We spend a lot of time talking about the uninsured problem in this country. For a variety of reasons, including 1) high health insurance premiums, 2) confusion about eligibility for financial assistance, and 3) a failure to prioritize health care coverage, millions of Americans remain uninsured.

What we don’t talk as much about is the under-insured problem in this country. Many people who have health coverage go without needed care because their plan is not comprehensive enough; the high out-of-pocket costs prevent them from accessing care.

A recent article from Managed Healthcare Executive discusses this problem. The article refers to a survey conducted by the Kaiser Family Foundation and Los Angeles Times which found that “40% of nonelderly adults with employer-based health insurance have difficulty paying their medical bills.” Half of those respondents reported that “they or a family member has skipped or postponed healthcare in the past year because of the cost.”

It turns out that “income volatility” is a big part of the problem. The article defines income volatility as a period of several months during the year in which a family’s income “unexpectedly increased or decreased.”

While Health Savings Accounts can help consumers pay for out-of-pocket medical expenses, even when their income goes down, many people do not have an HSA. As a result, some use credit cards to pay their medical bills, but others simply go without needed care.

While most people in the survey were able to afford primary care visits, which are often covered by a flat-dollar copayment, “larger copays or healthcare not covered or partially covered by insurance — dental, vision care, physical therapy, diagnostic testing, serious injury or illness, and chronic issues such as diabetes — presented financial problems.” 

Health Care Consumerism

Some would point out that this sounds a lot like healthcare consumerism, a solution the insurance industry has been pushing for the past two decades. As Rand explains, the whole idea behind consumerism is to give people some “skin in the game” so they’ll act with discretion in regards to medical care. When we spend our own money, we tend to make different decisions than when someone else is paying the bill. By increasing member cost-sharing, consumers “will have more incentive to make prudent, cost-conscious decisions about using health care, which, in turn, should drive down overall health care costs” and reduce unnecessary utilization.

All of that, at least in theory, is true. But a key component of health care consumerism is choice. Consumers evaluate the situation and decide whether their condition truly needs medical attention. If consumers are responsible for the cost of care up to a certain dollar amount, they may choose a generic over a name-brand drug, a home remedy over a doctor visit, or an urgent care center over an emergency room.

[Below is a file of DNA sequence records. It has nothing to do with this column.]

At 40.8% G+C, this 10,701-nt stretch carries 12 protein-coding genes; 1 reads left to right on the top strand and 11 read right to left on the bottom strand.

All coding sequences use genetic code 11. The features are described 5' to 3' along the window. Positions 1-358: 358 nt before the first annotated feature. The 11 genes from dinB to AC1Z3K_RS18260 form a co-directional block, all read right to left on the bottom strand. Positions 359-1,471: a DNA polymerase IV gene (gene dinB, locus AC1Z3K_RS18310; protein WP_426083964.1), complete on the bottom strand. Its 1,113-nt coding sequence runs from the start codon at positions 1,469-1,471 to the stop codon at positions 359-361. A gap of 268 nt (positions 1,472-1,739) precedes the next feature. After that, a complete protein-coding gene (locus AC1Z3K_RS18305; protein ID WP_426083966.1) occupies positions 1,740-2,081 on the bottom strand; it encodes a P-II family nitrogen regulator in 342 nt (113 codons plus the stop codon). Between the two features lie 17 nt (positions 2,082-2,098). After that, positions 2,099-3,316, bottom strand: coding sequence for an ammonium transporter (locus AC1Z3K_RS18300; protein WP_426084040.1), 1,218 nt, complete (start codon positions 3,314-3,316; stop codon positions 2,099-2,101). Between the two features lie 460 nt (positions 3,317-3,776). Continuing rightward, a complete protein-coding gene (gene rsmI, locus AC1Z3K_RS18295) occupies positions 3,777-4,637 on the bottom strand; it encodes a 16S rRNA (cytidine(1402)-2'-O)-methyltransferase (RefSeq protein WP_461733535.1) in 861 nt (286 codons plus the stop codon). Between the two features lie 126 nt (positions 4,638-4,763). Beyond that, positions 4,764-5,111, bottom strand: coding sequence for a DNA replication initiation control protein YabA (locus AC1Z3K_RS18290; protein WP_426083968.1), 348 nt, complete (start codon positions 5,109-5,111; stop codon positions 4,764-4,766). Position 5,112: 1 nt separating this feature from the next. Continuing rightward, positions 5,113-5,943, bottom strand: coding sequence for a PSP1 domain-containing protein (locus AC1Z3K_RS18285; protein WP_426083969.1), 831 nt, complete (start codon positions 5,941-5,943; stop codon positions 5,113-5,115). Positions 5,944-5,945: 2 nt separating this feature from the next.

However, when people’s income decreases and they truly cannot afford care at all, then there is no choice. Instead of evaluating their options, considering cost and quality, and making better healthcare decisions, people simply forego care altogether; even though they may have health insurance, they cannot afford to use it. That’s the opposite of consumerism.

As the nation struggles to pull out of the COVID-19 pandemic, it’s easy to predict that income volatility will remain a challenge for many families. And that means that this issue is likely to continue for the foreseeable future.

So what can agents do? 

Well, if we can predict that people will have trouble paying for certain health care expenses, one solution is for them to purchase a more comprehensive plan. Another is to purchase supplemental coverage to help fill in the gaps in their health coverage. And a third is to contribute to a Health Savings Account so the funds will be available when out-of-pocket expenses arise. The problem with all of these solutions is that people whose income fluctuates from month to month may not be able to afford any of them. 

It’s a bit of a catch-22: consumers need more coverage because their income is volatile, but, because their income is volatile, they can’t afford any of the solutions.

Obviously, we as agents are unable to change our clients’ financial situation. We simply sell products that help them finance their healthcare and protect them from catastrophic loss should a serious illness or injury occur. What we can do is remind clients that unexpected health care needs do arise and that they need to have a plan in case this happens to them. We can ask them what they would do if they had a sudden change in income and point out the different solutions we offer that could protect them should they experience income volatility. 

Ultimately, it will be their decision, but they can only make an informed decision if we educate them about the risks. And, nowadays, a change in income seems to be just as likely as the risk of a big medical claim, so it’s important that our clients consider this risk when making a coverage decision.